Aristotle taught us that a syllogism may have one of three figures, according to the placement of the three items (terms or
theses) in its premises and conclusion, as follows:
Notice, in each of the figures, the positions of the item found in both premises but not in the conclusion (namely Q; this is known as the middle item). Notice also the various positions of the other two items, one of which (R, the major item) is found only in the major premise (traditionally stated first) and conclusion (traditionally stated last), and the other of which (P, the minor item) is found only in the minor premise (traditionally stated second) and conclusion. The positions of the items tells us which 'figure' the reasoning is in.
Each Aristotelian figure refers to three items (P, Q, R). But in the
present context we are also dealing with some four-item (P, Q, R, S) arguments,
which as we shall see can be combined in three different ways (and many more,
which we shall deal with in a later chapter). Thus, we shall have to refer to subfigures.
We can call Aristotle's primary arrangement subfigure (a), and the three
additional arrangements subfigures (b), (c), (d).
In (a), both premises involve strong determinations only; that is why there are only two items per premise (and in the conclusion). In (b) and (c), one premise (the major or minor, respectively) has only two items (implying the presence of only strong determination) and the other premise (and conclusion) has three items (implying the presence of joint strong and weak, or of only weak, determination). In (d), each premise (and the conclusion) involves three items (implying the absence of only-strong determination).
It is seen that the three-item symbolism (P, Q, R for the minor, middle and major items, respectively) is retained in four-item figures, except that we have an additional item (call it the subsidiary item, symbol S) appearing in a premise and the conclusion: S represents 'outside interference', as it were, in relation to the triad P-Q-R.
The important thing to note about this subsidiary item is that though it has to be mentioned in theoretical exposition and evaluation, as here, to place it and judge its impact, it need not be mentioned in practice, because the conclusion follows the premises whatever its content happen to be. That is, the premise concerned and the conclusion need not specify "(complemented by S)".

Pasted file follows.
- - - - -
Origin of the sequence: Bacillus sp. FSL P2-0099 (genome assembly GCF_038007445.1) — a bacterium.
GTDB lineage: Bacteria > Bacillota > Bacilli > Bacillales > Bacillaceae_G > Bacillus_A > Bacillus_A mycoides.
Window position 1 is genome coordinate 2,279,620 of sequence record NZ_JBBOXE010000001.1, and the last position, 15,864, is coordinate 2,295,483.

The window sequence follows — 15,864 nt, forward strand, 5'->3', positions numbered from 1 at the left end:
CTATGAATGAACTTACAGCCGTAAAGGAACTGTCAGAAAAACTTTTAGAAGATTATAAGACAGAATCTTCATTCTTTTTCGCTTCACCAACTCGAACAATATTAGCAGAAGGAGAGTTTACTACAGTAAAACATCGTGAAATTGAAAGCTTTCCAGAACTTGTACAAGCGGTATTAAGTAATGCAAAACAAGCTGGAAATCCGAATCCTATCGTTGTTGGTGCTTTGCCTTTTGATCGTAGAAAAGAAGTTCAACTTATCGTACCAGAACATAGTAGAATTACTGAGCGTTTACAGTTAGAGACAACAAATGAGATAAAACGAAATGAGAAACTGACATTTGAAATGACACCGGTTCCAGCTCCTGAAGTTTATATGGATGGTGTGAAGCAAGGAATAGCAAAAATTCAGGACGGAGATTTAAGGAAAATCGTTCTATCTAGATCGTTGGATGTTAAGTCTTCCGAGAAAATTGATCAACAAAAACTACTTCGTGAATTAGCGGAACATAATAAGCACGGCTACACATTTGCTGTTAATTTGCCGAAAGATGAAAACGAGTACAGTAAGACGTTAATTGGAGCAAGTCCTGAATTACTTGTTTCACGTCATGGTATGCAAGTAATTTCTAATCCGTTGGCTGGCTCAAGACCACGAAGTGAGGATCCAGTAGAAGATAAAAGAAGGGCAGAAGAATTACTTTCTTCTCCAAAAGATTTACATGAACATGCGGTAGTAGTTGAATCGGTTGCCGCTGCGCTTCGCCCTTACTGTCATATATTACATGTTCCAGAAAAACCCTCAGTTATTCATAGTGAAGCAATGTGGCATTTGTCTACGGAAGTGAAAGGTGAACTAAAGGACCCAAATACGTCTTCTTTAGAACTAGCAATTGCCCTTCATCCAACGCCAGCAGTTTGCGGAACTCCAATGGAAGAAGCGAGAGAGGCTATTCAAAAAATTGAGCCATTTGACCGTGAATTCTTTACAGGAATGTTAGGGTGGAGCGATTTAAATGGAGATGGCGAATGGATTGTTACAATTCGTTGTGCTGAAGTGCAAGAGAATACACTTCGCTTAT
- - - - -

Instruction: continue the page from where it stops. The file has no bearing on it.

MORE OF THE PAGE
On the other hand, the clause "(complemented by P)" in the
major premise of subfigures 1d, 2d and 3d, cannot
be ignored in practice, since the middle item Q might well cause the major
item R with some complement(s) other than the minor item P, rather than with P.
Even though P is mentioned in association with Q in the minor premise, that in
itself does not imply the causation in the major premise to be true with it:
this knowledge must be obtained by other means to enable the inference of the
If, in our present context, we specify as well as the figure the precise determination and polarity involved in each of the premises and in a putative conclusion, we have pinpointed the precise mood under discussion. This expression refers to the formal aspects of a syllogism, which distinguish it from all others. Thus, for each figure of syllogism, there are many conceivable moods.
The mood determinations
(numbered 1-9 for reference) found in each subfigure are given in the table
below. These tell us the determinations of the premises involved, which may be
'strong only' (abbreviation, so), a
'mix of strong and weak' (sw/ws), or
'weak only' (wo). Due to the numbers
of items allowed for a premise in each subfigure, the number of determinations
found in each subfigure vary.
There are 64 positive moods per figure, a total of 192 moods in all three
of them. The system proposed now is to use three-digit identification numbers,
or mood numbers. The hundreds will
identify the figure 1, 2 or 3. The tens (#s 1-8, no 0 or 9) will tell us the
major premise's determination. The units (#s 1-8, no 0 or 9) will specify the
minor premise's determination. The subfigures (above labeled a-d) and modes
(above labeled 1-9), shown in the preceding tables, are not explicitly mentioned